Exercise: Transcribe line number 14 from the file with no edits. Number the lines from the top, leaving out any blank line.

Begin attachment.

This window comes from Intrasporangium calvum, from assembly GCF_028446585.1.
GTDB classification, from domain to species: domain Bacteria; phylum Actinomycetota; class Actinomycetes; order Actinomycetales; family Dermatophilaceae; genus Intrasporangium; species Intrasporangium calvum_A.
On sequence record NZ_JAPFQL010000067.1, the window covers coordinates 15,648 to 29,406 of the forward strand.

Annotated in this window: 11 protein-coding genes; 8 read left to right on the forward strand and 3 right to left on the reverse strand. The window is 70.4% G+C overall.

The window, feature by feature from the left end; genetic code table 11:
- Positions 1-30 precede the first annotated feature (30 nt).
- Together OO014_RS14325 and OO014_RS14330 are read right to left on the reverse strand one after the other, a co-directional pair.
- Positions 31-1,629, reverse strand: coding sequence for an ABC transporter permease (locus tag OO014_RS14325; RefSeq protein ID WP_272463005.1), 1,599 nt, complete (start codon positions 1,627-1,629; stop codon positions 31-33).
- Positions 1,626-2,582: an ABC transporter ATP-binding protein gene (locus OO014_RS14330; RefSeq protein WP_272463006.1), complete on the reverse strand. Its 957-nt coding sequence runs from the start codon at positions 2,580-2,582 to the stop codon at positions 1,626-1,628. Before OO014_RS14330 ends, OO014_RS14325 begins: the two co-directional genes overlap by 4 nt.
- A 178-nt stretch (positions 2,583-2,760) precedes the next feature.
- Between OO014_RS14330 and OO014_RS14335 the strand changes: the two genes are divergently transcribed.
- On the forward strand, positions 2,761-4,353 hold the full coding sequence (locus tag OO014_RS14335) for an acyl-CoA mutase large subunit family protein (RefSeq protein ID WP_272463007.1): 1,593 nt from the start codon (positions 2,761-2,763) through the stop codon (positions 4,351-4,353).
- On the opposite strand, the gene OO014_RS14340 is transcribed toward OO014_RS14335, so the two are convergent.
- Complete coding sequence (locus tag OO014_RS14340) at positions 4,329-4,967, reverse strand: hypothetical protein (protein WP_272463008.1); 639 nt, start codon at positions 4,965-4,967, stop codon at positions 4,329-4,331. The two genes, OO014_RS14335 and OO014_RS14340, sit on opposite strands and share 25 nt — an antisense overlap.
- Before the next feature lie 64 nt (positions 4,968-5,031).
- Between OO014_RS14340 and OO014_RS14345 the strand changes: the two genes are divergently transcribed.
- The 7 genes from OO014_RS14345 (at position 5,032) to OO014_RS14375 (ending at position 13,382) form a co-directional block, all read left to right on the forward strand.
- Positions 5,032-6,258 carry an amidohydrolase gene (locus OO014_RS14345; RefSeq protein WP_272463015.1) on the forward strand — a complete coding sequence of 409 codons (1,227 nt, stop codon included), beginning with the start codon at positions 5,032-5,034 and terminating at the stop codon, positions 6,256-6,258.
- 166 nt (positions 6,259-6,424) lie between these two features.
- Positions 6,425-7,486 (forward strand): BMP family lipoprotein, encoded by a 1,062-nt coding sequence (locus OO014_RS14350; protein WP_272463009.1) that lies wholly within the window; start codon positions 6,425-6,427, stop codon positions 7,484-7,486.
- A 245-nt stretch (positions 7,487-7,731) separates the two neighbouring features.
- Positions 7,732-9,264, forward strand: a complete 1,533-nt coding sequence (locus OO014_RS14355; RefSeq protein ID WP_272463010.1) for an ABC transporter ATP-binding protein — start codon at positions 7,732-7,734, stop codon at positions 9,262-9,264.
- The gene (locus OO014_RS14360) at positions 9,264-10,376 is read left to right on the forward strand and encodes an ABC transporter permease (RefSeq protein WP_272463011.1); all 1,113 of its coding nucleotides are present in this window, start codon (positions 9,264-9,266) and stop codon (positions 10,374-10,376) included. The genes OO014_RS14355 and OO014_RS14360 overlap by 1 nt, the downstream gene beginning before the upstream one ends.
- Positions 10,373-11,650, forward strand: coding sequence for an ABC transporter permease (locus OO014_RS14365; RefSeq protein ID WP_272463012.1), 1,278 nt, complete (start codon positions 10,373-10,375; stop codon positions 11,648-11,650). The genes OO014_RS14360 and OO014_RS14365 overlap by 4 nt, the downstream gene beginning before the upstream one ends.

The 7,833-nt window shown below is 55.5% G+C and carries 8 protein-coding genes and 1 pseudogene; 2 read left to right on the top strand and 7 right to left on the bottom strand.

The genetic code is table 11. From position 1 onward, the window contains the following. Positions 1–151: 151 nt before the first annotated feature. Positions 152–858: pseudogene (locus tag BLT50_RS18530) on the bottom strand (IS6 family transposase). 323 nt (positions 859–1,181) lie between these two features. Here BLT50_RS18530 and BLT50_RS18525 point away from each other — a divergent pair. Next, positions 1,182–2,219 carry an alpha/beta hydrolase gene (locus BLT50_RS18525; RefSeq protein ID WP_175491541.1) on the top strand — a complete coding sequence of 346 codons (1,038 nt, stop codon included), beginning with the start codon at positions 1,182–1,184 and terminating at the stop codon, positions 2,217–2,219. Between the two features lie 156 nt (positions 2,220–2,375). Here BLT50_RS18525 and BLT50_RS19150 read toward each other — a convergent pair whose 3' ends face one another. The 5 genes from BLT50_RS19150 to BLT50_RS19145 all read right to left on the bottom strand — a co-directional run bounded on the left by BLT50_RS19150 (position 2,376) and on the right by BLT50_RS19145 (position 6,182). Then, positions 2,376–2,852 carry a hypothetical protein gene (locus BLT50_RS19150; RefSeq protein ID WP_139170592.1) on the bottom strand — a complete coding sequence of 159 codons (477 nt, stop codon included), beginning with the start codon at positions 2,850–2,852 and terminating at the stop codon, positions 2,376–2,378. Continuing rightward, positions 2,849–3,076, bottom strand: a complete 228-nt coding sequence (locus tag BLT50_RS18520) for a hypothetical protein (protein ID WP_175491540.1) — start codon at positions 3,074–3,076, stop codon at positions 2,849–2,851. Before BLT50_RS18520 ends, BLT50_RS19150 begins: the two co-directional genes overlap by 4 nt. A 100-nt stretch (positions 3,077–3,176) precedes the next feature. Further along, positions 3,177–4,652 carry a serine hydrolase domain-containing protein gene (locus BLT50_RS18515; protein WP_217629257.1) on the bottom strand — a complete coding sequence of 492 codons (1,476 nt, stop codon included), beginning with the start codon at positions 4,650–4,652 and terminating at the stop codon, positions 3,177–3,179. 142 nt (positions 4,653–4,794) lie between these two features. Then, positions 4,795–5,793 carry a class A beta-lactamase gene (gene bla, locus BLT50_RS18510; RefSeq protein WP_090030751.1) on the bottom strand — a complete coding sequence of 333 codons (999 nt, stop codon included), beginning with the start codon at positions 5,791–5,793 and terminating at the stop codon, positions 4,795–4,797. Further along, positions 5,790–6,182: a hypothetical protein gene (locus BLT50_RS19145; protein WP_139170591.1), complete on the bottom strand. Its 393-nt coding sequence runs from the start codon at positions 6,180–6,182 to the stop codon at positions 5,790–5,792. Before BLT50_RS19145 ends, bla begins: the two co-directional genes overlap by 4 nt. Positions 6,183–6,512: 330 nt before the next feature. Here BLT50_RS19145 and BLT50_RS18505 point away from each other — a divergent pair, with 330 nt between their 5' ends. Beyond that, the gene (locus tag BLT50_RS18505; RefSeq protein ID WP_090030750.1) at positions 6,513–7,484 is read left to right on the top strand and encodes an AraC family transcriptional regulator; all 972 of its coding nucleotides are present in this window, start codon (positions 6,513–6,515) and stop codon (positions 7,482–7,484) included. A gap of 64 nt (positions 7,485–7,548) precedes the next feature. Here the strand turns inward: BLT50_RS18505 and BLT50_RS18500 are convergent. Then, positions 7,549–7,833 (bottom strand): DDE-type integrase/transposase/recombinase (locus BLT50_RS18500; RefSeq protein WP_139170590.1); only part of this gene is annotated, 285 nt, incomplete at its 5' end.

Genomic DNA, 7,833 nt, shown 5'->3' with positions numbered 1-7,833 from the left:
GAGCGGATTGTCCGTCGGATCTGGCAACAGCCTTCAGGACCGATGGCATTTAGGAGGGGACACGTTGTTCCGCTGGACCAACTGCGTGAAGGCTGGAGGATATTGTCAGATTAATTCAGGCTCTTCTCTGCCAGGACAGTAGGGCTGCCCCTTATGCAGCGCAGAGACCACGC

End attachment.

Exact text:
- Complete coding sequence (locus tag OO014_RS14340) at positions 4,329-4,967, reverse strand: hypothetical protein (protein WP_272463008.1); 639 nt, start codon at positions 4,965-4,967, stop codon at positions 4,329-4,331. The two genes, OO014_RS14335 and OO014_RS14340, sit on opposite strands and share 25 nt — an antisense overlap.